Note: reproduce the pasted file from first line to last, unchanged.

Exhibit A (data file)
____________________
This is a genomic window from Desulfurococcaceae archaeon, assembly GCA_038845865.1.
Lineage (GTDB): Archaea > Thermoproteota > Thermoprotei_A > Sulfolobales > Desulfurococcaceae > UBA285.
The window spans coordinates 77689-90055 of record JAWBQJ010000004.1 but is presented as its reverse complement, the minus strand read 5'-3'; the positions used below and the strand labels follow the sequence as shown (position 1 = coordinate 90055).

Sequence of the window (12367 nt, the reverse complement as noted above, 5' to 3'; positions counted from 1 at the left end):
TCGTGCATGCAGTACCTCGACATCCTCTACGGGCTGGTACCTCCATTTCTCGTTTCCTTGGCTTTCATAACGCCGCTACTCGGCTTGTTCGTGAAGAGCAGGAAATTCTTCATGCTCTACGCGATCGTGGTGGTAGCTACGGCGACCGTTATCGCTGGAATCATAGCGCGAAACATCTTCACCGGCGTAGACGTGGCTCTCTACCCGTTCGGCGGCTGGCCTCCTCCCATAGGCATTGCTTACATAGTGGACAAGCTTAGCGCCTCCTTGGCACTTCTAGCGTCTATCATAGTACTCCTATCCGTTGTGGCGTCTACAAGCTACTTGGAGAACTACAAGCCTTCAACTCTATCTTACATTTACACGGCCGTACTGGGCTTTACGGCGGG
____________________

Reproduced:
This is a genomic window from Desulfurococcaceae archaeon, assembly GCA_038845865.1.
Lineage (GTDB): Archaea > Thermoproteota > Thermoprotei_A > Sulfolobales > Desulfurococcaceae > UBA285.
The window spans coordinates 77689-90055 of record JAWBQJ010000004.1 but is presented as its reverse complement, the minus strand read 5'-3'; the positions used below and the strand labels follow the sequence as shown (position 1 = coordinate 90055).

Sequence of the window (12367 nt, the reverse complement as noted above, 5' to 3'; positions counted from 1 at the left end):
TCGTGCATGCAGTACCTCGACATCCTCTACGGGCTGGTACCTCCATTTCTCGTTTCCTTGGCTTTCATAACGCCGCTACTCGGCTTGTTCGTGAAGAGCAGGAAATTCTTCATGCTCTACGCGATCGTGGTGGTAGCTACGGCGACCGTTATCGCTGGAATCATAGCGCGAAACATCTTCACCGGCGTAGACGTGGCTCTCTACCCGTTCGGCGGCTGGCCTCCTCCCATAGGCATTGCTTACATAGTGGACAAGCTTAGCGCCTCCTTGGCACTTCTAGCGTCTATCATAGTACTCCTATCCGTTGTGGCGTCTACAAGCTACTTGGAGAACTACAAGCCTTCAACTCTATCTTACATTTACACGGCCGTACTGGGCTTTACGGCGGG